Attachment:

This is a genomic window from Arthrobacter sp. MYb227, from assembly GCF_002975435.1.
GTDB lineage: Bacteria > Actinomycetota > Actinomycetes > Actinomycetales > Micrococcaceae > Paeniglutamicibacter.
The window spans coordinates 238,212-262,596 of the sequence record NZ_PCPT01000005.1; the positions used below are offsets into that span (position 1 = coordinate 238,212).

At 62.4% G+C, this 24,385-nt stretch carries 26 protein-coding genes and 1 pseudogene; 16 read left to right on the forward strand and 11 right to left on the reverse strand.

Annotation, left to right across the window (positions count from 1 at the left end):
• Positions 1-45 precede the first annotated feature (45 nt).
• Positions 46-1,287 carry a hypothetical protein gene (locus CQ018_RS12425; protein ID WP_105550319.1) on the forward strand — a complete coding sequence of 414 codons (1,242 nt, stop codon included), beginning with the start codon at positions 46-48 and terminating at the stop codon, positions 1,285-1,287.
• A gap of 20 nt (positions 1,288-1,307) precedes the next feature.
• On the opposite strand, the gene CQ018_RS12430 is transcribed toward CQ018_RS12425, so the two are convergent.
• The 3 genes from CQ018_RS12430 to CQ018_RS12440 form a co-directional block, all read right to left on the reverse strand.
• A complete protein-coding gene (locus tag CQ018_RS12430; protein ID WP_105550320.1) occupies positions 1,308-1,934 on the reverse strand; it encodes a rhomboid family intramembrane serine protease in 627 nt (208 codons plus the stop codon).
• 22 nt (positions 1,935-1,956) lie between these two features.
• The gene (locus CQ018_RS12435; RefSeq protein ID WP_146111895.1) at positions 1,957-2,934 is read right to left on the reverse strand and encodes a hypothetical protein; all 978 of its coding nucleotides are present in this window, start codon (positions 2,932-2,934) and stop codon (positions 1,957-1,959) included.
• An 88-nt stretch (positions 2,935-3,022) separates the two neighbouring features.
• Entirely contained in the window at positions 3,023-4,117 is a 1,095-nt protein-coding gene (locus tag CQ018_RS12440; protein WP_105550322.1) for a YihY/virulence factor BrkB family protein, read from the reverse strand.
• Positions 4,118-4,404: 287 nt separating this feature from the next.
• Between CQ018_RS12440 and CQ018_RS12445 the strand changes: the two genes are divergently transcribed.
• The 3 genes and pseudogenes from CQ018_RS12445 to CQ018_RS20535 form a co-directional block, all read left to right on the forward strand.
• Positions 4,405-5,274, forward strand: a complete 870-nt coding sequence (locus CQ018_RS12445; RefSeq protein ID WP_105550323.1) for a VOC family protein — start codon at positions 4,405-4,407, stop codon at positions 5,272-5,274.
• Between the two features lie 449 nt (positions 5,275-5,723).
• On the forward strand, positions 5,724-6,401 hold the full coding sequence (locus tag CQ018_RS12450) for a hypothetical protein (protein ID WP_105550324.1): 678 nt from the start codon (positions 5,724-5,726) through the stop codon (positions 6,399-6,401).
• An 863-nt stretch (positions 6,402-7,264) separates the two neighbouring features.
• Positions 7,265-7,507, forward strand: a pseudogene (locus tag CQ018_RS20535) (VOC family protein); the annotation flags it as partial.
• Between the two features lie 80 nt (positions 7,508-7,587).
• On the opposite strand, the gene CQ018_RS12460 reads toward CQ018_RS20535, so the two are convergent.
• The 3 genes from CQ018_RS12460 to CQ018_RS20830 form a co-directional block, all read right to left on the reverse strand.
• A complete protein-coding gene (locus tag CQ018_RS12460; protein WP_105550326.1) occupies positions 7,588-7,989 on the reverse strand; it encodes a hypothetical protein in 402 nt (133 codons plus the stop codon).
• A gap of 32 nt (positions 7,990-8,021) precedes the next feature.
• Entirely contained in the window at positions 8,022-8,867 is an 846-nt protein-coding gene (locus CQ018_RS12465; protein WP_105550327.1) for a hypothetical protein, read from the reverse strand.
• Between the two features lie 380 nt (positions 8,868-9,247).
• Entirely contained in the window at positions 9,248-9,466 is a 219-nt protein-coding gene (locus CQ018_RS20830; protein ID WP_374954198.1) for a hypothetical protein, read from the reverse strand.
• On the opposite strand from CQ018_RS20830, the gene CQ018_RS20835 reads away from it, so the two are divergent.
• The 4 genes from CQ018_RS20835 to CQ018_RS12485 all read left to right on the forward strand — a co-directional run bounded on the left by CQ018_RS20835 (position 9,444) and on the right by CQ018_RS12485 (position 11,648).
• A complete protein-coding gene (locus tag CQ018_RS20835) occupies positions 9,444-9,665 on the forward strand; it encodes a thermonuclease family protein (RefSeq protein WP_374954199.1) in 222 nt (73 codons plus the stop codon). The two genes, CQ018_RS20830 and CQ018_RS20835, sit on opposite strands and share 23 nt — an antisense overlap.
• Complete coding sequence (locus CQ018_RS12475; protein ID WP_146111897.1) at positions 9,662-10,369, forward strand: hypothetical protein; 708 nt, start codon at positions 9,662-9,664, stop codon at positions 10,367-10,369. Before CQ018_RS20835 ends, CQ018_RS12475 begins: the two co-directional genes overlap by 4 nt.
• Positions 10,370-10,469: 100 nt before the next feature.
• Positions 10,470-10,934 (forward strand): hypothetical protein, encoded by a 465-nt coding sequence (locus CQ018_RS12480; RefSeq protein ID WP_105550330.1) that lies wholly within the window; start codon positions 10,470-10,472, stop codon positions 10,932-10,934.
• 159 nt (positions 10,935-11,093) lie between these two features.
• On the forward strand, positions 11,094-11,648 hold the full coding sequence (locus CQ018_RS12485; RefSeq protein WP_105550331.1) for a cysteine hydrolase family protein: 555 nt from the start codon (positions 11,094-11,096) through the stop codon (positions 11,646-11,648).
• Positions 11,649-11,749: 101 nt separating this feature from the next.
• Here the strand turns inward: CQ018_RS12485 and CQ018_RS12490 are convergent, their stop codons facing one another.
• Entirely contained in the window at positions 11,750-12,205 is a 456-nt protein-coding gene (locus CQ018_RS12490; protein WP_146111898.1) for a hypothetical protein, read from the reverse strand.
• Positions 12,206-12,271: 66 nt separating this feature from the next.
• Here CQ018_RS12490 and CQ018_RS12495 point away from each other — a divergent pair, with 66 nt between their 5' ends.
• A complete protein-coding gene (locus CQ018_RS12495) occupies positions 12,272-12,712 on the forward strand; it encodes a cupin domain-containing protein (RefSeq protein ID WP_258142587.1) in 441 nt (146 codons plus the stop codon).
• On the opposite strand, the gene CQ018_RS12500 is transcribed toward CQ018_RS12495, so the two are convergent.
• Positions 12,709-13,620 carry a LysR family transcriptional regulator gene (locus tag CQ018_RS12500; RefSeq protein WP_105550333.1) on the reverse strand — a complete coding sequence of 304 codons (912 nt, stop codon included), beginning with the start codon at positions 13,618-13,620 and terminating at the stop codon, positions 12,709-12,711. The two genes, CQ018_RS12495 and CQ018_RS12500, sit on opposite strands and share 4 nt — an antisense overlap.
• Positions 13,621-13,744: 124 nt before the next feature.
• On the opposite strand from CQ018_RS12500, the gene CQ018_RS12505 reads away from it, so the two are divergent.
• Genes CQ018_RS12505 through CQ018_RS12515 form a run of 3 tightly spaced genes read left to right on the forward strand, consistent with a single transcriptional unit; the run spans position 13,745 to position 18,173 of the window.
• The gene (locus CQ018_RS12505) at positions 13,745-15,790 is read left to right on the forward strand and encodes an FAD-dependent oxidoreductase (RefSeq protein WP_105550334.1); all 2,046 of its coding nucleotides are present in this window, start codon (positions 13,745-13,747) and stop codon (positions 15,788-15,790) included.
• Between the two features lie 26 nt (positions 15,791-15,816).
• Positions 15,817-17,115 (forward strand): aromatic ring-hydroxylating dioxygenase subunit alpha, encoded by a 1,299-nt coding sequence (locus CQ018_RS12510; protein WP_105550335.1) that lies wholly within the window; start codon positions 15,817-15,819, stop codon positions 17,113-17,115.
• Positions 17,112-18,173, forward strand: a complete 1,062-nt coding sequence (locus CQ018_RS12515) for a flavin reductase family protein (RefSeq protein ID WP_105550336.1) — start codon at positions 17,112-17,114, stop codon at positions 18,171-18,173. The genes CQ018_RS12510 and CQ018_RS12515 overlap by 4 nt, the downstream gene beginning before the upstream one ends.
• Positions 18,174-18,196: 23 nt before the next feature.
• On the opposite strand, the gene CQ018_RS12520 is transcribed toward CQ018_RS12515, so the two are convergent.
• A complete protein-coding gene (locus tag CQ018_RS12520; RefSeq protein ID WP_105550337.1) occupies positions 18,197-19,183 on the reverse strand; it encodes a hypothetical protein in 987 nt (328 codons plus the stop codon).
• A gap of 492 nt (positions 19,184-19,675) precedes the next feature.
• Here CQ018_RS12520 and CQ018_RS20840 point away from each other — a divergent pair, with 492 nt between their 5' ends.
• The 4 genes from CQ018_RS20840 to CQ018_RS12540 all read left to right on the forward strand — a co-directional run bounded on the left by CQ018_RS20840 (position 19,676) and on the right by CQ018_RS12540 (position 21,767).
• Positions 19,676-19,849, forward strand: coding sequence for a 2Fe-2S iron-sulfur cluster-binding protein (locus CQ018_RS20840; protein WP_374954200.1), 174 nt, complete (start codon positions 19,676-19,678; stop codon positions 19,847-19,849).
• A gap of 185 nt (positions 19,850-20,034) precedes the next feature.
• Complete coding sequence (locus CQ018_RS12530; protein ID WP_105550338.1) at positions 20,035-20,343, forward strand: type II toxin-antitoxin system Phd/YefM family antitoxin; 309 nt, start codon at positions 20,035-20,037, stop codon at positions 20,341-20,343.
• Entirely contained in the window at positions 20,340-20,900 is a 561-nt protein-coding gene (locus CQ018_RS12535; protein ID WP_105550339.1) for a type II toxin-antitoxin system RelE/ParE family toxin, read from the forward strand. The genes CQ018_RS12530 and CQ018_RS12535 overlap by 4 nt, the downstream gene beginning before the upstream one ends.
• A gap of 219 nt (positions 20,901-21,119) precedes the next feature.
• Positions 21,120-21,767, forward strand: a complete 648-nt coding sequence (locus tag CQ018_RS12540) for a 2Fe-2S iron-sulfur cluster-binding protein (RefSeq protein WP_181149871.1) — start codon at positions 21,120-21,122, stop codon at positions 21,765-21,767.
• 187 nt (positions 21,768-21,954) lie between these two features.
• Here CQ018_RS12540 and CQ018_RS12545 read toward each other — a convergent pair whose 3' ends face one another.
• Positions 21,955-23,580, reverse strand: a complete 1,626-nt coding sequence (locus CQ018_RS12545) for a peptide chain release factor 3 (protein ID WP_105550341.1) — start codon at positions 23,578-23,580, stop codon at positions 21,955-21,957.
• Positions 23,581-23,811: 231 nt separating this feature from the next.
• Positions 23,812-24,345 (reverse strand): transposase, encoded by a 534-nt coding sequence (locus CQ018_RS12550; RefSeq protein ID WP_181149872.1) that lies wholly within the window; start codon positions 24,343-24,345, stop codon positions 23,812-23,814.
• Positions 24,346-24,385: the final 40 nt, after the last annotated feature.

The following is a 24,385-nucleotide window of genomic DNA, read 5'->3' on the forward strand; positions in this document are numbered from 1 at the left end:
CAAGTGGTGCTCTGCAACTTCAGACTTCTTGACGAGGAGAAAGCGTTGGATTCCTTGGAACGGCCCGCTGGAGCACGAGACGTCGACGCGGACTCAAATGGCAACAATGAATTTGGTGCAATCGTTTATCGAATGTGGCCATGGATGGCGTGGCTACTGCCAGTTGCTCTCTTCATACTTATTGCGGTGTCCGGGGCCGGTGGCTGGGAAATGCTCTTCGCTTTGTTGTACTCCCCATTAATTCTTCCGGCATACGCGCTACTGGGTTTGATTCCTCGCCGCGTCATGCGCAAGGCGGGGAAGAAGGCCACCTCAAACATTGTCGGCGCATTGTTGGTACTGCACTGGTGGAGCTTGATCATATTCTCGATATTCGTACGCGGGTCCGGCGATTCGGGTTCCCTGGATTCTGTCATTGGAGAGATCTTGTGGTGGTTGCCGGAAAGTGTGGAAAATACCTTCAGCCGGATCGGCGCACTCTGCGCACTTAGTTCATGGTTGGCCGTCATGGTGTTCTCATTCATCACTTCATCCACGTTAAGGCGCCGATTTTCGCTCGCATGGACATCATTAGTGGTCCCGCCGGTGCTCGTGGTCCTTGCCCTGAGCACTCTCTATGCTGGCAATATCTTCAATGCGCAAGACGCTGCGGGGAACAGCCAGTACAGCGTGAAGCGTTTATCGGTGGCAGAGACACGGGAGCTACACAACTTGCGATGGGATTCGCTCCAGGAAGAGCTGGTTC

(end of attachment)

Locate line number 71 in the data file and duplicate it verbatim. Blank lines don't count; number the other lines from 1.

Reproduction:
• Positions 23,812-24,345 (reverse strand): transposase, encoded by a 534-nt coding sequence (locus CQ018_RS12550; RefSeq protein ID WP_181149872.1) that lies wholly within the window; start codon positions 24,343-24,345, stop codon positions 23,812-23,814.